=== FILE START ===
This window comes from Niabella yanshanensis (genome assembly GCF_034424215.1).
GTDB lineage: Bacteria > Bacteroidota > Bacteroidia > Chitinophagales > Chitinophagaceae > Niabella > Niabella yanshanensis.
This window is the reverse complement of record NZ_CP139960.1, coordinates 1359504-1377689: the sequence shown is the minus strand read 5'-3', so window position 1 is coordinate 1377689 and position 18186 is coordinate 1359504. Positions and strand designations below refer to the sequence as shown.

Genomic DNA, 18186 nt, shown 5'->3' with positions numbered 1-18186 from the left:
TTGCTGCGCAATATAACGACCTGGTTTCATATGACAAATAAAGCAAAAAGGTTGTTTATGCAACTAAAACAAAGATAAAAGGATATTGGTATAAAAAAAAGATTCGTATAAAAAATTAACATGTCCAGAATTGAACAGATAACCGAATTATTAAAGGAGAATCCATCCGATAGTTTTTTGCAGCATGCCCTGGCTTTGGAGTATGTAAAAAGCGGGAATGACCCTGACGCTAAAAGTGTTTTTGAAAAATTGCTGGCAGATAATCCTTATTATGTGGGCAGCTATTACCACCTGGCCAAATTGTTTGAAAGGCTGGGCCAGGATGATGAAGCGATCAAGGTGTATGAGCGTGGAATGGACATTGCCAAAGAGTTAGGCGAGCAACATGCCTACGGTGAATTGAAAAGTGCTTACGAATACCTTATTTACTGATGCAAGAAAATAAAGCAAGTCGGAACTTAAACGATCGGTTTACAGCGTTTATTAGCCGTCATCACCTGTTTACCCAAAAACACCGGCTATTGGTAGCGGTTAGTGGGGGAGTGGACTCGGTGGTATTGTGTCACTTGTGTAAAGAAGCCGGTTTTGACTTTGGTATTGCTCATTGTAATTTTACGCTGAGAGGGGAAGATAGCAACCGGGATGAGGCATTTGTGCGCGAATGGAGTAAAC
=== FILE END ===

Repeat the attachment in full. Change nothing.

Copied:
This window comes from Niabella yanshanensis (genome assembly GCF_034424215.1).
GTDB lineage: Bacteria > Bacteroidota > Bacteroidia > Chitinophagales > Chitinophagaceae > Niabella > Niabella yanshanensis.
This window is the reverse complement of record NZ_CP139960.1, coordinates 1359504-1377689: the sequence shown is the minus strand read 5'-3', so window position 1 is coordinate 1377689 and position 18186 is coordinate 1359504. Positions and strand designations below refer to the sequence as shown.

Genomic DNA, 18186 nt, shown 5'->3' with positions numbered 1-18186 from the left:
TTGCTGCGCAATATAACGACCTGGTTTCATATGACAAATAAAGCAAAAAGGTTGTTTATGCAACTAAAACAAAGATAAAAGGATATTGGTATAAAAAAAAGATTCGTATAAAAAATTAACATGTCCAGAATTGAACAGATAACCGAATTATTAAAGGAGAATCCATCCGATAGTTTTTTGCAGCATGCCCTGGCTTTGGAGTATGTAAAAAGCGGGAATGACCCTGACGCTAAAAGTGTTTTTGAAAAATTGCTGGCAGATAATCCTTATTATGTGGGCAGCTATTACCACCTGGCCAAATTGTTTGAAAGGCTGGGCCAGGATGATGAAGCGATCAAGGTGTATGAGCGTGGAATGGACATTGCCAAAGAGTTAGGCGAGCAACATGCCTACGGTGAATTGAAAAGTGCTTACGAATACCTTATTTACTGATGCAAGAAAATAAAGCAAGTCGGAACTTAAACGATCGGTTTACAGCGTTTATTAGCCGTCATCACCTGTTTACCCAAAAACACCGGCTATTGGTAGCGGTTAGTGGGGGAGTGGACTCGGTGGTATTGTGTCACTTGTGTAAAGAAGCCGGTTTTGACTTTGGTATTGCTCATTGTAATTTTACGCTGAGAGGGGAAGATAGCAACCGGGATGAGGCATTTGTGCGCGAATGGAGTAAAC